Comme ça.

I think WordPress still hasn’t figured out a way to integrate with 8Tracks. sad face.

This is a mix I made about 3 years ago when I was getting ready to go to France. Every year around this time (okay, who am I kidding–pretty much all the time) I get the almost-irresistible  desire to go to France, because three years ago around this time, I was preparing to go to France. Makes sense to me.

So, I made this mix for all the people I was leaving behind.

On a somewhat-related note, if you haven’t seen “The Triplets of Belleville,” you really should. There are very few words in the whole animated movie, and yet it’s one of the most powerful films I’ve ever seen. Plus, it has a great soundtrack.

http://8tracks.com/josahlin/wanderlust

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Comme ça.

Tu me manques.

J’ai pas ecrit en français recemment. Toujours je pense en français, je rêve en français, je chante en français, et toujours France me manques. Mes amis français me manques, la vie française, tous les petites villes, tout les parcs sécrets. Cette clip par Pink Martini, c’est triste et aussi douce à le même temps. Écountez plus de la groupe. Je l’ai vu il y a presque sept ans; elle toujours fait des albums plus et plus fantastique. Je l’adore.

Tu me manques.

You can write, but you can’t edit

It’s taken me a long time to warm up to Regina Spektor. I’m not sure I knew who she was or had heard her music until I got to college. When I first heard her, my reaction was strong and negative. Her music was almost intolerable to me. I hated the inconsistency of her voice. Some of her vocal acrobatics made me really uncomfortable, and I remember squirming at the brashness of the lyrics.

Continue reading “You can write, but you can’t edit”

You can write, but you can’t edit

Vous Partez à Paris?

Someone recently emailed me and asked for tips on visiting Paris: What to see, do, eat… etc.
Oh, what’s that you say? you want my expertise on traveling in France? Gee, I mean, I suppose I could…
HELL YES I WILL IMPART MY KNOWLEDGE.
What you see/do/eat in Paris depends largely on how long you will be there, and have you both been there before, and if so, what have you already seen?

Museums: The Louvre is alright, if you’re into that sort of thing… Personally I prefer the Orangerie (for Monet’s work) and the d’Orsay (but it depends on the exhibit). The Centre Pompidou is pretty cool, and they’ll be showing Edvard Munch soon, which I love…

You must go to Sacré Coeur and wander around the neighborhood (it’s known for being really artsy and fun– this is also where Edith Piaf grew up). I maintain that the best gelato in Paris is up there, too. And of course the basilica and the view are breathtaking. Definitely walk up there and back down; don’t take the funicular.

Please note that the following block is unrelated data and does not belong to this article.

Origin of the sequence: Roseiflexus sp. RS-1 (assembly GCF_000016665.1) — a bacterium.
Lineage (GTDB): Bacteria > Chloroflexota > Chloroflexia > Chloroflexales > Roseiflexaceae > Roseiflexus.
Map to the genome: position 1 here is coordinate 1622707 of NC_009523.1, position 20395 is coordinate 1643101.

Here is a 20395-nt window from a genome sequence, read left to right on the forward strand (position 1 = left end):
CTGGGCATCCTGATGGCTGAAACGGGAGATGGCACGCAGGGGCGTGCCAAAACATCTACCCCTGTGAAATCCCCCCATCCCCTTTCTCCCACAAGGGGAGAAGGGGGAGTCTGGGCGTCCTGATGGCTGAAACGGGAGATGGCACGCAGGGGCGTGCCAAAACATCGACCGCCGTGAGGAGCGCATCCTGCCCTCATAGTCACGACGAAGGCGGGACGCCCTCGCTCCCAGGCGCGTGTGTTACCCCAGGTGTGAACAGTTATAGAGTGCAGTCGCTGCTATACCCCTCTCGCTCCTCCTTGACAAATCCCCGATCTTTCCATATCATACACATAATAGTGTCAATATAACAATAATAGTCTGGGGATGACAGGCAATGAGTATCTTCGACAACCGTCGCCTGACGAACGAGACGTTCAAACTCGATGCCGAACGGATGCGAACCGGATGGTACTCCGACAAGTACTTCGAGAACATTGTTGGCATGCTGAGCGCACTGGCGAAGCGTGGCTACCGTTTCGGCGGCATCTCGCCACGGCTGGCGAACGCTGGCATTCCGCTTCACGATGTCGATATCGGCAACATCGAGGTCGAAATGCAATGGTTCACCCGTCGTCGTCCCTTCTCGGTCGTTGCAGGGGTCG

Go to the 5th and 6th arrondissements (the Latin Quarter and Saint Germaine. I lived in Saint Germaine for three weeks and when mom and I went we stayed in the Latin Quarter). Right in between these two districts is the Greek Quarter, which is never on a map and which I have only ever learned to find by accident. But it is totally spectacular, especially for the nightlife. It’s totally worth it, if you do find it: the food is amazing and there are some hookah bars, which can be fun.

Personally I think the view from Sacré Coeur totally trumps the view from the Eiffel Tower, so you could probably skip the tower. But you should endeavor to see it at night, when it’s all lit up and sparkling (I think it sparkles hourly for a few minutes?). Same goes for Notre Dame. It doesn’t sparkle, but it’s amazing at night. And when you’re at the Notre Dame at night, wander along the Seine right by is and see if there is live music down along the bank. Sometimes really good groups play down there and it’s quite the show.

Other music… when you’re wandering by churches (which will happen approximately every 3.2 minutes, if you’re walking at a consistent pace) look for fliers that advertise concerts there the day of. I found some amazing (cheap) classical music concerts on the spur of the moment. Tourists rarely pay attention to them, so they’re attended mostly by locals and the crowd will be small. Just bring a sweater because it gets damn cold in those churches at night when you’re just sitting listening to music.